In his column with the Pennsylvania CPA Journal, Jonathan S. Ziss, chair of Goldberg Segalla’s Management and Professional Liability practice, discusses how many accountants, auditors, and other professionals found themselves caught off guard by client demand during the global pandemic, providing pandemic-related client services without sending formal engagement letters.
Stressing the importance of engagement letters to economic-relief-related work, Jonathan explains the basics of creating engagement letters and how they can be critical for practitioners with audit and attestation practices. He adds that every attorney should have a general engagement letter template on hand.
“A primary purpose of an engagement letter is to confirm what you were hired to do,” Jonathan writes. “Put another way, what are a client’s fair expectations, and, correspondingly, what should the limits of those expectations be? With an engagement letter, expectations are free to roam where they will and elude limitation. Misunderstanding are perhaps unavailable, but in the absence of an engagement letter scope-of-work misunderstandings become more the rule than the exception.”
“Engagement Letters for Consulting Never More Important,” Pennsylvania CPA Journal, Fall 2020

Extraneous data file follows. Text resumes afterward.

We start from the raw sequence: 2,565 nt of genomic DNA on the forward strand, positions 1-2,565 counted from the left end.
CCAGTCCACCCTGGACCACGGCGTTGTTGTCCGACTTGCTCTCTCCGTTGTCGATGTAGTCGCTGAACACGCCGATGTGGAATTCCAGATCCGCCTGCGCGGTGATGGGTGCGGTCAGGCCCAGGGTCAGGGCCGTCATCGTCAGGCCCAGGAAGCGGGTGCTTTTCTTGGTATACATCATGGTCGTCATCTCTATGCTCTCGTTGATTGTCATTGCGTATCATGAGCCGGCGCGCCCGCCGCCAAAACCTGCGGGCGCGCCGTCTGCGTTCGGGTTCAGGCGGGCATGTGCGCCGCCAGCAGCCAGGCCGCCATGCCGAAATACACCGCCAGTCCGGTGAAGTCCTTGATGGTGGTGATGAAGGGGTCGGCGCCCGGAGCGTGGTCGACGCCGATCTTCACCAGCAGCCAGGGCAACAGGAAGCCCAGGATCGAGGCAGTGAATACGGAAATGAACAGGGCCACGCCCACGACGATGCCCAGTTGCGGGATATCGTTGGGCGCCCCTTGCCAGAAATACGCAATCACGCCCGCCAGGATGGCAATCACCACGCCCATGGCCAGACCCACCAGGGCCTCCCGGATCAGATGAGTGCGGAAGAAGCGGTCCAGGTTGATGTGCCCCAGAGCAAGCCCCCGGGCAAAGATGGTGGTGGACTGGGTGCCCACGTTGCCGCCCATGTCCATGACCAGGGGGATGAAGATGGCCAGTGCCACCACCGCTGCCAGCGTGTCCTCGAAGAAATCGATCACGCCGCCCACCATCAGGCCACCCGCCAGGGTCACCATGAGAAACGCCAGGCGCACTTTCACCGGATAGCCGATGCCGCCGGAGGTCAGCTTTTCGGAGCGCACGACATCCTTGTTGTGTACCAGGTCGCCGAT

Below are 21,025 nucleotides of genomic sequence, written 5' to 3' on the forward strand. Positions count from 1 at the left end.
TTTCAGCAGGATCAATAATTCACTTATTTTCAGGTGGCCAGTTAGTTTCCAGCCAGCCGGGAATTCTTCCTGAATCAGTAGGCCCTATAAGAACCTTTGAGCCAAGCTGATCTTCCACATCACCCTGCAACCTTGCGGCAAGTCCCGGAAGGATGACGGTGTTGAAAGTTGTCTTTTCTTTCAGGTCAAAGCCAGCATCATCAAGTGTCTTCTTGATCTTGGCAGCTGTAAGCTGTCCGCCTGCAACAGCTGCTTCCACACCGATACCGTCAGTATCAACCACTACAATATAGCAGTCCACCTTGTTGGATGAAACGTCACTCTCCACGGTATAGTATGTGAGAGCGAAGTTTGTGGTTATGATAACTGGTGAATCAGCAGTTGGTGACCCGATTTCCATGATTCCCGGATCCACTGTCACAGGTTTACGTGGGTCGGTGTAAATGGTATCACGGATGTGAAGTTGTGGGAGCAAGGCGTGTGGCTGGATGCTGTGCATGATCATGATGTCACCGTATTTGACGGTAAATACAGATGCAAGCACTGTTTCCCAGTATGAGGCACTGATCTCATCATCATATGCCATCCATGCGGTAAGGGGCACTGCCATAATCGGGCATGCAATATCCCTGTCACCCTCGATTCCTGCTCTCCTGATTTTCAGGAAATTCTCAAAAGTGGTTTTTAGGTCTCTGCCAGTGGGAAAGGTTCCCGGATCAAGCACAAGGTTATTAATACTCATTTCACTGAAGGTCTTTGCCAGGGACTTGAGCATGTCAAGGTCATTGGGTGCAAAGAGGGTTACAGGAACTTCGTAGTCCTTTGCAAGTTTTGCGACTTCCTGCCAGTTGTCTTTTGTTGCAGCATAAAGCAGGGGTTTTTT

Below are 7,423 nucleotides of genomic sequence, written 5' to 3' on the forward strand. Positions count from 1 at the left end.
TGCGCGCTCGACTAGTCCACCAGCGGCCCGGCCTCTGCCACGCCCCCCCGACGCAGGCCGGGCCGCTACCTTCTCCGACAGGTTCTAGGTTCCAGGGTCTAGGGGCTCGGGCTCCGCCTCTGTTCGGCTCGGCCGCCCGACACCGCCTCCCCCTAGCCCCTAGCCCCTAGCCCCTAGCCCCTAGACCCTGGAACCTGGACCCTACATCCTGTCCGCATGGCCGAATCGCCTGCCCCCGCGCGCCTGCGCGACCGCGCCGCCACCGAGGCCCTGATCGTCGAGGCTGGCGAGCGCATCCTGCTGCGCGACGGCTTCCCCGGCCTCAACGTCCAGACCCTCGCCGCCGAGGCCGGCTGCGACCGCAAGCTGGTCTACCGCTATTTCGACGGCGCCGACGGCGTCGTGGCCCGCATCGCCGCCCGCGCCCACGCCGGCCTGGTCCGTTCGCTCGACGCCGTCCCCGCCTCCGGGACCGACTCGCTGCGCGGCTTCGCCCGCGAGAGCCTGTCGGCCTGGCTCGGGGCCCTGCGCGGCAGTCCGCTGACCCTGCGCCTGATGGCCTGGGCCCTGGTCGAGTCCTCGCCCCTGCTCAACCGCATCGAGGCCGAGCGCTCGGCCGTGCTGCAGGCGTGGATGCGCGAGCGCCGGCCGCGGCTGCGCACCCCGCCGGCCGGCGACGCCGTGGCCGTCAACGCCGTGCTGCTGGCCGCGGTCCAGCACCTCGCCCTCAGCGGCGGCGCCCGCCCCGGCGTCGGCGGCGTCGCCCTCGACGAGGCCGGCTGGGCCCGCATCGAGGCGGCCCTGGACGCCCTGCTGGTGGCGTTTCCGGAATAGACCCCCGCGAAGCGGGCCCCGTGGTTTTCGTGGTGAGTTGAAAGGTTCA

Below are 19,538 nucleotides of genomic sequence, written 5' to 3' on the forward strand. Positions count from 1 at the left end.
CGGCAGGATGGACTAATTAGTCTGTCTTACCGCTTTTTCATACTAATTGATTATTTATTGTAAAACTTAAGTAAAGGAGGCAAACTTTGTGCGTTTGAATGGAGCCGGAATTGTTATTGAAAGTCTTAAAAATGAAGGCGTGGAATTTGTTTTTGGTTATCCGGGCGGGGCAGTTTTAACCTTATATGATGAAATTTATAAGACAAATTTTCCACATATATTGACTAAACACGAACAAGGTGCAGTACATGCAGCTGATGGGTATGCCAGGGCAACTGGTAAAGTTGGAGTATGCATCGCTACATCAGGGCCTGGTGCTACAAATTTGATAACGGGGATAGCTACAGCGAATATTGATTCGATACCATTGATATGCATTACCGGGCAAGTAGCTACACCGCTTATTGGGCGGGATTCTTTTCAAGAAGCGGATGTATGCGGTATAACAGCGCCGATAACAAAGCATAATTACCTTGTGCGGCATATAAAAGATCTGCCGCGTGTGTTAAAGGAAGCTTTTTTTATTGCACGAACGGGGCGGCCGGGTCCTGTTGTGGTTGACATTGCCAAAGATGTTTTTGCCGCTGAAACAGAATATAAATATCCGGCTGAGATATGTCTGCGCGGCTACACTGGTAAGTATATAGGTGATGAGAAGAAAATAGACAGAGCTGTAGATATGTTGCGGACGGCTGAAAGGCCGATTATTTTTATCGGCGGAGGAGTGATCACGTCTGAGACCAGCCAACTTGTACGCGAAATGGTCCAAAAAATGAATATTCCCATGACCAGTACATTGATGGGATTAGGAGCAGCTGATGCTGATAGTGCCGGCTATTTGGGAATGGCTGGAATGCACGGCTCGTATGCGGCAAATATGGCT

Jonathan S. Ziss devotes much of his practice to the representation of professionals, including accountants, attorneys, bankers, design professionals, insurance agents/brokers, directors and officers, and fiduciaries, in administrative and civil proceedings. He has represented many local, regional and national accounting firms in a wide variety of matters and in a number of forums, including all forms of ADR. In professional negligence matters, he has represented accountants in lawsuits brought by former clients; by purchasers or sellers in disputes arising out of business combinations; by factors, banks, and other lenders; by creditors in bankruptcy and bankruptcy trustees; and by other affiliated professionals. In addition, Jonathan is frequently called upon to represent accountants in investigations by federal, state, and local authorities, including the Internal Revenue Service, the FBI, and the Department of Labor, as well as investigations by bankruptcy trustees and creditors’ committees. He has worked with accounting firms preparing for grand jury appearances.